Sir Robert Menzies, Australia's most famous statesman, who died on Monday (15 May, 1978) is reported to be given a state funeral, with representatives from all over the world in attendance.
CU: Sir Robert talking to newsmen. (Black & White)
CU: Sign for Tobruk.
SV: Menzies talking to naval officers in tobruk. (3 SHOTS)
SV: Crowd in London street waving to Menzies standing next to Sir Winston Churchill. (3 SHOTS)
GV: The White House, and Menzies seated with US President Dwight D. Eisenhower, and British Prime Minister Harold Macmillan. (4 SHOTS)
GV: Ship in Suez canal.
GV: Street scenes in Cairo and Menzies shaking hands with President Abdul Nasser. (3 SHOTS)
SV: With British Prime Minister Harold Wilson and British Foreign Minister, Mr. Arthur Bottomley.
CU: Menzies with President Jomo Kenyatta and President Milton Obote of Uganda. (2 SHOTS)
SV: Menzies seated with United States President Harry S. Truman. (3 SHOTS)
GV: Menzies with Dr. Konrad Adenaeur of West Germany. (2 SHOTS)
GV: Menzies with President Charles De Gaulle of France. (2 SHOTS)
SCU: Menzies, wearing Order of Thistle regalia, lifts hats in farewell.
SV (IN COLOUR): In Melboune, Queen Elizabeth the Second shakes hands with Menzies in wheelchair and presents regalia to him. (4 SHOTS)
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Background: Sir Robert Menzies, Australia's most famous statesman, who died on Monday (15 May, 1978) is reported to be given a state funeral, with representatives from all over the world in attendance. Sir Robert, who died at his home in Melbourne after several years in poor health, was 83. He had dominated Australian politics for two decades.
SYNOPSIS: Sir Robert Menzies was a shopkeeper's son who led Australia in a role of increasing world importance before, during, and after the Second World War. Prime Minister first in 1939, he want to see for himself the effects of the war, and the role Australia was playing. Winston Churchill became his great friend.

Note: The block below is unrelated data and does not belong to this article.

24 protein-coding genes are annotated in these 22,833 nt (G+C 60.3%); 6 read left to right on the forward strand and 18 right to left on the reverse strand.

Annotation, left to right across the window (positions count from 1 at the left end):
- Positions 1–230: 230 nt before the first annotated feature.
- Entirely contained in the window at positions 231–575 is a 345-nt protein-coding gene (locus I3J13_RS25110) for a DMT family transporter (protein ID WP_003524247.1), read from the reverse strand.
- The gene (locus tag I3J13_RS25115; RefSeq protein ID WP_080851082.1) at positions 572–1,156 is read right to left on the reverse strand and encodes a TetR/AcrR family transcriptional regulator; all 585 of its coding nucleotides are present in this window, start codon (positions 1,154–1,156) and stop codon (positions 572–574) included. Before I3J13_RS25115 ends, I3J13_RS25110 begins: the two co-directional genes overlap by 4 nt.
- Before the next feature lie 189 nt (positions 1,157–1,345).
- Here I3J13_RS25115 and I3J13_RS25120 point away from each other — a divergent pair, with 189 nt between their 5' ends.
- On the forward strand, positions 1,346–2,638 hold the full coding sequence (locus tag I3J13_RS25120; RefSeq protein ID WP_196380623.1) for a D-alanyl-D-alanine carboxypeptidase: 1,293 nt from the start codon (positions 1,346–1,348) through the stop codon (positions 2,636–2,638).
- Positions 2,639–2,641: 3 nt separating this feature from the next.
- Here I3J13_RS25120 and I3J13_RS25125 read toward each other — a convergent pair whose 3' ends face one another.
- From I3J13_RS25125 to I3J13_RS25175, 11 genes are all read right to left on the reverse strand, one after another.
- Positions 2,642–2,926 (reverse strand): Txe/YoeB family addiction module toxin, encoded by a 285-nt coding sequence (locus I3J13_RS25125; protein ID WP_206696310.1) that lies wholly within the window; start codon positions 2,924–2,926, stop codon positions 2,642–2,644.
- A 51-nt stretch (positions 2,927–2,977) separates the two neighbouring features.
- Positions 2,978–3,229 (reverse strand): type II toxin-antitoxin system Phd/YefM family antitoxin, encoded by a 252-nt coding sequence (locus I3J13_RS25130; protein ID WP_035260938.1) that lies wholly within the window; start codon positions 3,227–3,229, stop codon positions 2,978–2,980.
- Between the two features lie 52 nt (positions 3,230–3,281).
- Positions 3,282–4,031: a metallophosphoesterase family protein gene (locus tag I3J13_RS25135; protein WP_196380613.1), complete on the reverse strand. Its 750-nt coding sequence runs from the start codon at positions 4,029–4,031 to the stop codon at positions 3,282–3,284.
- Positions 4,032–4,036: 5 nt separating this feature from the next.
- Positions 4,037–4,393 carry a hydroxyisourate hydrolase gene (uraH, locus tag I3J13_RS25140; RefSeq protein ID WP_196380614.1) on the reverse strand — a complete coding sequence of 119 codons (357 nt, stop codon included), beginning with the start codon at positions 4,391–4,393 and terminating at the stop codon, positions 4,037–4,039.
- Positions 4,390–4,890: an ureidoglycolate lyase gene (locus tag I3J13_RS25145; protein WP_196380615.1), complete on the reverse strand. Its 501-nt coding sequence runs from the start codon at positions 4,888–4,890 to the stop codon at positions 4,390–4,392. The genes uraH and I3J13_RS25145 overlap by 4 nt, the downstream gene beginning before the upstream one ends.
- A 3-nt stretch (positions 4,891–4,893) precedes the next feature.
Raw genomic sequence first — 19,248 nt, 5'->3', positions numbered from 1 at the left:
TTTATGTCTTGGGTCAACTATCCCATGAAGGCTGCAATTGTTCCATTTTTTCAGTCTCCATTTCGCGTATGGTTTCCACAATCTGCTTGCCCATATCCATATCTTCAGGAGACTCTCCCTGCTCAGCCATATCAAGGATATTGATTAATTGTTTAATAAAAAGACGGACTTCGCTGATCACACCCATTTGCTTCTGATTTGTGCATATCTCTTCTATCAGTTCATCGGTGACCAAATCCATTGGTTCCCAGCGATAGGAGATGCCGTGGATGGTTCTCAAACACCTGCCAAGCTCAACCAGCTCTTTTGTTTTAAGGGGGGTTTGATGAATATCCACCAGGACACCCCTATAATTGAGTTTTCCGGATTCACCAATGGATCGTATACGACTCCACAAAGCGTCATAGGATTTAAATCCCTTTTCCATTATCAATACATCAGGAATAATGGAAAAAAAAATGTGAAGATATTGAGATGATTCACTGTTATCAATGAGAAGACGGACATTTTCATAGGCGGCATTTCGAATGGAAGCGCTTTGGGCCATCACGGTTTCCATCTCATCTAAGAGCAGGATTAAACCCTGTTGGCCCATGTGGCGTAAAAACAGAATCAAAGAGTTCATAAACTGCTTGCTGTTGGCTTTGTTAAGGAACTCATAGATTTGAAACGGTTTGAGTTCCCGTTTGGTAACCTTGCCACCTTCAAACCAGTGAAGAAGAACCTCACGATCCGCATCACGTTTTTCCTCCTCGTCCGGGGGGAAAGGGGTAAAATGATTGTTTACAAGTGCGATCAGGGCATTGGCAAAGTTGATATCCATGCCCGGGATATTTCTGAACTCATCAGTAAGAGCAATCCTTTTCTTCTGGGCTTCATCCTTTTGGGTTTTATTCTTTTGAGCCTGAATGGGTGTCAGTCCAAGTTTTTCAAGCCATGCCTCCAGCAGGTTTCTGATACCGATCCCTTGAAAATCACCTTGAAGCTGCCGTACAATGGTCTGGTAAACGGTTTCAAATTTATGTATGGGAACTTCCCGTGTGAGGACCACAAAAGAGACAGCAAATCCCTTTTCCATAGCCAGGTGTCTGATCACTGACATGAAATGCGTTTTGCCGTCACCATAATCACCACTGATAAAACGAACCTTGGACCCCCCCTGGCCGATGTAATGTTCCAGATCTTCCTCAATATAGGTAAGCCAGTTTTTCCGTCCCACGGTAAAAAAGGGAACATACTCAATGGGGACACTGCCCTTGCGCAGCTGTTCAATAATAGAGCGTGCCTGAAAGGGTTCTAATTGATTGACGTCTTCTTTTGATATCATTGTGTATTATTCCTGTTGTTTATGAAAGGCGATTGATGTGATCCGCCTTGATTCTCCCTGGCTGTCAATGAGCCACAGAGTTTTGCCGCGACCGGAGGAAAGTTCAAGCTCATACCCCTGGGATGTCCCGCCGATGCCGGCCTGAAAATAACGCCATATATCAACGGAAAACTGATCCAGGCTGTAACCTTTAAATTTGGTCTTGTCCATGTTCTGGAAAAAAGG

When General Eisenhower became United States' President, Menzies was already developing as a world statesman. He travelled extensively, here with Eisenhower and the British Prime Minister, Harold Macmillan, in Washington after Suez. During the Suez crisis, Menzies went to Cairo to try and persuade Egypt's President Nasser that an international body should manage the canal.
As Prime Minister, he stressed Australia's links with Britain, and he firmly supported the Commonwealth family of nations. Under his leadership, Australia achieved a growing voice in world affairs.
By the time he met U.S. President Harry Truman, Menzies had already been Australia's youngest Prime Minister, out of office and re-elected for what was to become a record term in power. His political career spanned 37 years after starting work as barrister. Proud of his Scottish ancestry, he was made a Knight of the Thistle, Scotland's highest order. Then last year, Britain's Queen Elizabeth presented him with Australia's highest award, a knighthood of the Order of Australia. For Sir Robert Menzies, it was fitting that this final accolade should be presented at a cricket match, for cricket was his great love, after politics. Sir Robert left a widow, Dame Pattie Menzies, whom he married in 1920, and three children. He had been in poor Health since a stroke ten years ago.